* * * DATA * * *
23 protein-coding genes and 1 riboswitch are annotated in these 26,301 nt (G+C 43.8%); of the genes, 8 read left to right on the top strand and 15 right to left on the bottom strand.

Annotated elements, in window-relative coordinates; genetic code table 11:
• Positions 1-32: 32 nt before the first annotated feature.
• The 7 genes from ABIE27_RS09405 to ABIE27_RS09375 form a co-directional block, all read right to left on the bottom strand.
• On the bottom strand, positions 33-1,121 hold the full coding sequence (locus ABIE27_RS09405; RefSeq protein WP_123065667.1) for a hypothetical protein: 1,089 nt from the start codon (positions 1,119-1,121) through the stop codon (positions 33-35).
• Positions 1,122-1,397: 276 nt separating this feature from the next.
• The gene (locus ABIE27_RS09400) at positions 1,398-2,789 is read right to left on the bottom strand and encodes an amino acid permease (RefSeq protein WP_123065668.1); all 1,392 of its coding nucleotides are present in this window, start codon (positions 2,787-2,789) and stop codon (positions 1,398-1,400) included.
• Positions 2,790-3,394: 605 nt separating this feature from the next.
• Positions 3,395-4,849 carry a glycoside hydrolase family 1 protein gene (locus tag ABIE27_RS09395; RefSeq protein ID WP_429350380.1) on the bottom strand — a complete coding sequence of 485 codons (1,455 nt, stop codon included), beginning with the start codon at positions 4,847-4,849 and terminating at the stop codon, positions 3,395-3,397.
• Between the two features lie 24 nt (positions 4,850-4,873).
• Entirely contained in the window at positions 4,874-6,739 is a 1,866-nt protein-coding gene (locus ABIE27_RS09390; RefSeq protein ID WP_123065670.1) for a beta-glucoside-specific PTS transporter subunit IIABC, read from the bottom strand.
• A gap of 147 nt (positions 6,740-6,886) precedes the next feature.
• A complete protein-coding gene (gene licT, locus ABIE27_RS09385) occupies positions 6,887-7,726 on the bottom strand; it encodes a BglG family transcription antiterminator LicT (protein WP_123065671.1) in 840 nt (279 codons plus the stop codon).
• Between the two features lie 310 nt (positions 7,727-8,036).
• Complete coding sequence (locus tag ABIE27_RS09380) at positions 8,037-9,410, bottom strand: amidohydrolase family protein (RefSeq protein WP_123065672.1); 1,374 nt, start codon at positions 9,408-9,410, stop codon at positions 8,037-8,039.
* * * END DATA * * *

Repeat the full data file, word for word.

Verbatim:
23 protein-coding genes and 1 riboswitch are annotated in these 26,301 nt (G+C 43.8%); of the genes, 8 read left to right on the top strand and 15 right to left on the bottom strand.

Annotated elements, in window-relative coordinates; genetic code table 11:
• Positions 1-32: 32 nt before the first annotated feature.
• The 7 genes from ABIE27_RS09405 to ABIE27_RS09375 form a co-directional block, all read right to left on the bottom strand.
• On the bottom strand, positions 33-1,121 hold the full coding sequence (locus ABIE27_RS09405; RefSeq protein WP_123065667.1) for a hypothetical protein: 1,089 nt from the start codon (positions 1,119-1,121) through the stop codon (positions 33-35).
• Positions 1,122-1,397: 276 nt separating this feature from the next.
• The gene (locus ABIE27_RS09400) at positions 1,398-2,789 is read right to left on the bottom strand and encodes an amino acid permease (RefSeq protein WP_123065668.1); all 1,392 of its coding nucleotides are present in this window, start codon (positions 2,787-2,789) and stop codon (positions 1,398-1,400) included.
• Positions 2,790-3,394: 605 nt separating this feature from the next.
• Positions 3,395-4,849 carry a glycoside hydrolase family 1 protein gene (locus tag ABIE27_RS09395; RefSeq protein ID WP_429350380.1) on the bottom strand — a complete coding sequence of 485 codons (1,455 nt, stop codon included), beginning with the start codon at positions 4,847-4,849 and terminating at the stop codon, positions 3,395-3,397.
• Between the two features lie 24 nt (positions 4,850-4,873).
• Entirely contained in the window at positions 4,874-6,739 is a 1,866-nt protein-coding gene (locus ABIE27_RS09390; RefSeq protein ID WP_123065670.1) for a beta-glucoside-specific PTS transporter subunit IIABC, read from the bottom strand.
• A gap of 147 nt (positions 6,740-6,886) precedes the next feature.
• A complete protein-coding gene (gene licT, locus ABIE27_RS09385) occupies positions 6,887-7,726 on the bottom strand; it encodes a BglG family transcription antiterminator LicT (protein WP_123065671.1) in 840 nt (279 codons plus the stop codon).
• Between the two features lie 310 nt (positions 7,727-8,036).
• Complete coding sequence (locus tag ABIE27_RS09380) at positions 8,037-9,410, bottom strand: amidohydrolase family protein (RefSeq protein WP_123065672.1); 1,374 nt, start codon at positions 9,408-9,410, stop codon at positions 8,037-8,039.